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A Gored Matador Gets Back in the Ring, With a Chicken (Photo)

Oscar de Marcos/Corbis

In October 2011, the matador Juan Jose Padilla was gored—the word has never seemed more apt—through the eye by a bull. Through the eye in the opposite way to how we might expect. This was an exit wound. The horn came out of his eye having entered via his jaw. Served him right, of course, and one assumes he did not take it personally—unlike numerous bulls who took his previous ministrations so personally that they died of hurt. Five months later, he was back on that horse, as they say.

As this latest picture of him shows, he’s still on it and at it, sporting an eye-patch and face-saving sideburns. Rather him than me—and rather him than the bull. I know next to nothing about bullfighting—which seems more than enough—so there are a number of details here whose significance escapes me. Padilla’s outfit, for example, seems packed with symbolic meanings, many of them crustacean-related. And what’s going on with his right hand? At first glance, I wondered if some fingers had been chewed off in another incident, which, compared with the facial goring, seemed barely worth reporting. But why, in the other hand, is he holding a chicken? Some kind of magic trick, like pulling a rabbit out of a hat? A variant of waving a red rag at a bull: a way of suggesting that said bull is yellow, that he is, of all things, a pussy? Or just a fowl bit of slapstick? That seems unlikely since the main thrust of Spanish culture insists that one maintain a serious expression at all times (easy enough while watching one of Pedro Almodóvar’s so-called comedies, easier still when the economy’s gone belly-up).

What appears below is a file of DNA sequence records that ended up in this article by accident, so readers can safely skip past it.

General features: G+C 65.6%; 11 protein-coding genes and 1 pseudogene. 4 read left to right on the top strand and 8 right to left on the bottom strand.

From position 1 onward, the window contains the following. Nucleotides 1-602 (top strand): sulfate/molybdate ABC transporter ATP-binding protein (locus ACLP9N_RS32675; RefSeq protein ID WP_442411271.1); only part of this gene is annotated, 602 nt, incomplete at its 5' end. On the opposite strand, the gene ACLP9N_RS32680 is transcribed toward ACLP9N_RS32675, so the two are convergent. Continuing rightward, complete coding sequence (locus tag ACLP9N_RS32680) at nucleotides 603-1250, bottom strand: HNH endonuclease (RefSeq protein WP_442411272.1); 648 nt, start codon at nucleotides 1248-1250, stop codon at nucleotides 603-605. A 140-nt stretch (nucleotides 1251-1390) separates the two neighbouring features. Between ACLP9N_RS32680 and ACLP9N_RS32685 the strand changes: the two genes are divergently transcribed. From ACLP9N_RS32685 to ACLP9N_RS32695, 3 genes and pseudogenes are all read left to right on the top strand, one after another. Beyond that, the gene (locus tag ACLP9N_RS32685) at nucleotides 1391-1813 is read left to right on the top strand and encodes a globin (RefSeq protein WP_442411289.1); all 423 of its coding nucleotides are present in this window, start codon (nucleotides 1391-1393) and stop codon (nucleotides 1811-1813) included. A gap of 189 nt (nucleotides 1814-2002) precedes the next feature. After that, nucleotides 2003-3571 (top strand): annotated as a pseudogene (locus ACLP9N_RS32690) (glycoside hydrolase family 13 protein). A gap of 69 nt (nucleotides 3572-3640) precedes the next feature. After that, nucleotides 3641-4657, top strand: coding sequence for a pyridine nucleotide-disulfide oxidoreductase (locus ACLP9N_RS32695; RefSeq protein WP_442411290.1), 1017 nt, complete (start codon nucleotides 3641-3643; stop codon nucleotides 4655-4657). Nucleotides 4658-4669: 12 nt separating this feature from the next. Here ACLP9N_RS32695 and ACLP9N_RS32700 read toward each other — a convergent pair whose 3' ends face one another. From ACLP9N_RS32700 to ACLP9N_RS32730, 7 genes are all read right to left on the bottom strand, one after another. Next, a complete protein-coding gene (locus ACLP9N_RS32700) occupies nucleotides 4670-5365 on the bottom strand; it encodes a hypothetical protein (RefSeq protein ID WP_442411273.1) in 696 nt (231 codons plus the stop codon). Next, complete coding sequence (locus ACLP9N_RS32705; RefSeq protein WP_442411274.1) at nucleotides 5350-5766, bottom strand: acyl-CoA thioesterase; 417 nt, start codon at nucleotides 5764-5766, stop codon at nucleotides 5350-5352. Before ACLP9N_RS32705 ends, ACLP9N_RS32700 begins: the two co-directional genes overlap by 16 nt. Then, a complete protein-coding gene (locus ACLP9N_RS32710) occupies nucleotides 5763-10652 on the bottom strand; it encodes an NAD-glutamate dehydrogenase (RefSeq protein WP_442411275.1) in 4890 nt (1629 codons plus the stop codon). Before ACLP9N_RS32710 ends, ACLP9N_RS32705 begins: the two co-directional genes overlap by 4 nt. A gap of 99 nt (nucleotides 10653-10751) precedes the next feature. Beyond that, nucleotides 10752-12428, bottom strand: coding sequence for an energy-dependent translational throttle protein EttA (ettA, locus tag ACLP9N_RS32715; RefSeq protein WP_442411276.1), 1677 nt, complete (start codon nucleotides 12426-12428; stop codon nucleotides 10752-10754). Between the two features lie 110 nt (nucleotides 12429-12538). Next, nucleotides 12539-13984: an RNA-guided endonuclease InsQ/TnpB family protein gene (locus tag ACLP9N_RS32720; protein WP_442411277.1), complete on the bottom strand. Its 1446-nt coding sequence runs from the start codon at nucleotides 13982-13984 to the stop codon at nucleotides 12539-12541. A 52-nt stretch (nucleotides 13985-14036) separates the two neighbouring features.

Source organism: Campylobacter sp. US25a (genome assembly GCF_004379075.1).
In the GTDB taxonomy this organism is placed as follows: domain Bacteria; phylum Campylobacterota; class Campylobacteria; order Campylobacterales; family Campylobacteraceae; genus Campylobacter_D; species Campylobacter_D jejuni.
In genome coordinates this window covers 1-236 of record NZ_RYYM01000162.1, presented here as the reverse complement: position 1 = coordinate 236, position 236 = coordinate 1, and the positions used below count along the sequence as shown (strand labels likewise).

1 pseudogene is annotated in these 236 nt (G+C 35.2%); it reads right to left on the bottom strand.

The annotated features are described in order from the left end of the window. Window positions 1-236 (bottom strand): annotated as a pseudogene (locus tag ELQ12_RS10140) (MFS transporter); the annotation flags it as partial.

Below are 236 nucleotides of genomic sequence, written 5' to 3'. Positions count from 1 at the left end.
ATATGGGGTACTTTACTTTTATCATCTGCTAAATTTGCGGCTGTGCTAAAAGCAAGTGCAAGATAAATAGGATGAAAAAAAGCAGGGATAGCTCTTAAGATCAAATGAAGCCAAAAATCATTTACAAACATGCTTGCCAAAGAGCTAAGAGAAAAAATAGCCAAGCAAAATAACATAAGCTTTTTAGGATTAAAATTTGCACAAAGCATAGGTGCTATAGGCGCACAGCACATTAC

Without the eye-patch, Padilla’s face looks like it was repaired by Picasso, a not inappropriate look for a tragic hero who has achieved the impossible: simultaneously embracing and surviving his fate. “I can’t see,” he shouted, Oedipus-like, after the accident. (“Well, what do you expect?” tough-minded responders might have replied. “You’ve got a bull’s horn in your eye.”) Or maybe, in the deeper ritualistic scheme of things, it’s the bull—unseen, looming in the photographic blind spot—who is the tragic figure. “What, then, is the bull’s tragic flaw?” asks Martin Amis in Experience. “That he’s a bull?”

I dunno. It’s all a mystery to me as, I’m guessing, it is to aficionados who go to bullfights for just that, for the enactment of a mystery. But I like the way that, along with the primal energies unleashed by this bloody pas de deux, it is, for one of the participants at least, not just a way of life but a job of work. Maybe the best summing-up is provided by Annie Dillard in The Writing Life: “In working-class France, when an apprentice got hurt, or when he got tired, the experienced workers said, ‘It is the trade entering his body.’ ”

So, yeah, Padilla is pretty tough. But check out the guy in the purple shirt, playing golf in the blurry background. Now that really takes some balls.